ELISHA ZAVIER, B.A. SR. PROJECT COORDINATOR Prior to joining the MEMOTEXT team, Elisha was involved in various sales, management and business development initiatives both in financial services and consumer goods. With a Marketing Administration Diploma from Seneca College and a Bachelor’s degree in Social Sciences, Elisha brings a wealth of project management and customer relationship management experience to the team. From sales and marketing communications management to team leader, Elisha has lead call center implementations and several interactive marketing efforts. Elisha is a professional with a focus on managing in-time, in-scope and on-budget.
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Do Patients Want to Get Better?
Posted on December 6, 2013 by Elisha Zavier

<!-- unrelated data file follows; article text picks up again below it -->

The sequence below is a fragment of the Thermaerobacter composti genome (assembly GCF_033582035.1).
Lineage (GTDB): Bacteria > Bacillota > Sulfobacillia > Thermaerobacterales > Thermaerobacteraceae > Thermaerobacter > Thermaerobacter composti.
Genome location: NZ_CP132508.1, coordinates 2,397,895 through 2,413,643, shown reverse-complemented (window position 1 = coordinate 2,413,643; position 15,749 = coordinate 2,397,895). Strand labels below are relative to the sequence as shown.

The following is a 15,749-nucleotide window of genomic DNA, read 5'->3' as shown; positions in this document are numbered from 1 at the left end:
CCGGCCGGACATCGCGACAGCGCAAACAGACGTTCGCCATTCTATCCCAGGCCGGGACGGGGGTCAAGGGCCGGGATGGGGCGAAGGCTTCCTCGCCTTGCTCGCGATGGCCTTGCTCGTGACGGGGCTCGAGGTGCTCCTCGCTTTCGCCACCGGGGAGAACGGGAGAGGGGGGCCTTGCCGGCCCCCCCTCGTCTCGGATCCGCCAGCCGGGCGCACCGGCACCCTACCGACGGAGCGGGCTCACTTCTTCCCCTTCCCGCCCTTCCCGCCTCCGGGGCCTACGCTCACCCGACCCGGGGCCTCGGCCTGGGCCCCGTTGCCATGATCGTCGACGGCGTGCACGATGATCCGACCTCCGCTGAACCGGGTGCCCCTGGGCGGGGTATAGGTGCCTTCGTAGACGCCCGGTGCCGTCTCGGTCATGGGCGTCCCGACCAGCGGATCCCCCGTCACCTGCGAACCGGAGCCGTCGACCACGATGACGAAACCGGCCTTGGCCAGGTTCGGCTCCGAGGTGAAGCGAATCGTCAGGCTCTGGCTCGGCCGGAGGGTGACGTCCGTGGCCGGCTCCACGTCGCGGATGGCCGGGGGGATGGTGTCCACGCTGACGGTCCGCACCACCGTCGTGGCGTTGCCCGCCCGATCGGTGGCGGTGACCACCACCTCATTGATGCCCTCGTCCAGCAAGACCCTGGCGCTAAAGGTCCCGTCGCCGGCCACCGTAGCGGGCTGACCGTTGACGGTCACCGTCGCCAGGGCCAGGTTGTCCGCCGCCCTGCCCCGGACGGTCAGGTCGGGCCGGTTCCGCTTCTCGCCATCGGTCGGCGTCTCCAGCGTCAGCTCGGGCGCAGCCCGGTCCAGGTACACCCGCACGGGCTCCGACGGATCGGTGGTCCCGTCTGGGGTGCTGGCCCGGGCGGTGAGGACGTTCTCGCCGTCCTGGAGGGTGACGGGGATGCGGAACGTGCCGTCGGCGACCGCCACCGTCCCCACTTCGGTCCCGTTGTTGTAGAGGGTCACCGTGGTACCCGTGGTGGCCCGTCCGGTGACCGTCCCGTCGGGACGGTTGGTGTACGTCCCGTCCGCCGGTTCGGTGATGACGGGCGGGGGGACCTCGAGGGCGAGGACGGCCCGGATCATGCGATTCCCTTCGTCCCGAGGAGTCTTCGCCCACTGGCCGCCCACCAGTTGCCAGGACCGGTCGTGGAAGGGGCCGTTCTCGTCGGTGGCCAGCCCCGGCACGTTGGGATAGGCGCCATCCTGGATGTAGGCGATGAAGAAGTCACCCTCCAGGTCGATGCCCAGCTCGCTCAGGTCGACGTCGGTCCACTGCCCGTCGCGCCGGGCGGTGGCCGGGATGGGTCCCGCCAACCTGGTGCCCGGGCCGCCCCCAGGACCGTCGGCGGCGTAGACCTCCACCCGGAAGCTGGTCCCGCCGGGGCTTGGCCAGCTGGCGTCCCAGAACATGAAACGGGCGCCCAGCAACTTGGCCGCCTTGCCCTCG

Medication compliance is a hot topic within the healthcare space. The problem is not just that patients are not taking their medication, they are also not following the lifestyle required to improve their health outcomes. There are direct and indirect ramifications of patient non-compliance that seep into various facets of everyday life – including the ability of patients, especially those affected by chronic diseases, to perform at their jobs. Studies show 50% of U.S. patients do not take their medicines as prescribed, resulting in over $300 billion annually in direct and indirect costs to the healthcare system and the economy. Overall employees with chronic conditions who were adherent to their prescribed medications had up to seven fewer days away from work annually (including absenteeism and short term disability days) than those who were not adherent. It is estimated that only 2% of the 347 million people with Diabetes follow the necessary care recommendations set forth by the American Diabetes Association. Asthma adherence rates have been reported as low as 30% and less than 20% of patients take statins as prescribed. This translates to a direct link between patient compliance and employee productivity. You may ask but don’t patients want to get better? The answer is yes, but patients face all kinds of barriers that influence their health choices. Whether patients cannot remember, they are asymptomatic, cost, side effects or there is a lack of support or education — these barriers contribute to the overall ability a patient has to take their medications. “Combating the barriers to patient adherence requires a scalable, ROI focussed effective approach, by looking at behaviors and motivations we change at the patient level,” said Amos Adler M.Sc., president of MEMOTEXT Corp. And this is good news for employers. Here’s why; Workforce compliance initiatives means a healthier workforce with lower overall healthcare costs because patients who adhere to their treatment cost significantly less. The costs savings to payors, health plans and employers are significant as increases in adherence reduce hospitalizations, critical care costs and productivity (absenteeism/presenteeism) and other indirect costs. With every increase in adherence, there is a reduction in overall healthcare costs despite an increase in drug expenses. The movement in mHealth (mobile health) is vastly changing the odds in favour of improving medication compliance, positively changing patient beliefs and behaviours. Patient compliance as it relates to mHealth and mobile communications is predicted to evolve into a $12Billion industry over the next 5 years. mHealth tools equip people with education, support and the power to successfully manage their own health outcomes. What does this mean for employers? It means increasing their workforce’s ability to be productive, lead healthy lives and most importantly be present at work. In a 2009 study examining Employer Medication Compliance Initiatives, by The Benfield Group, they noted that “Medication compliance is among employers top health management objectives.” Though. currently, two thirds of the programs being implemented are ‘relatively’ unsophisticated providing only general educational information, as opposed to targeted and complex interventions and disease management programs for patients with specific conditions. Based on their findings, the most promising interventions are those that are personalized for individual employees at a higher risk of being non-compliant. “Initiatives that are characteristically more general in their approach are not perceived as being very effective.” Everyone stands to benefit from increased compliance, most of all…the patient and those who pay for their care.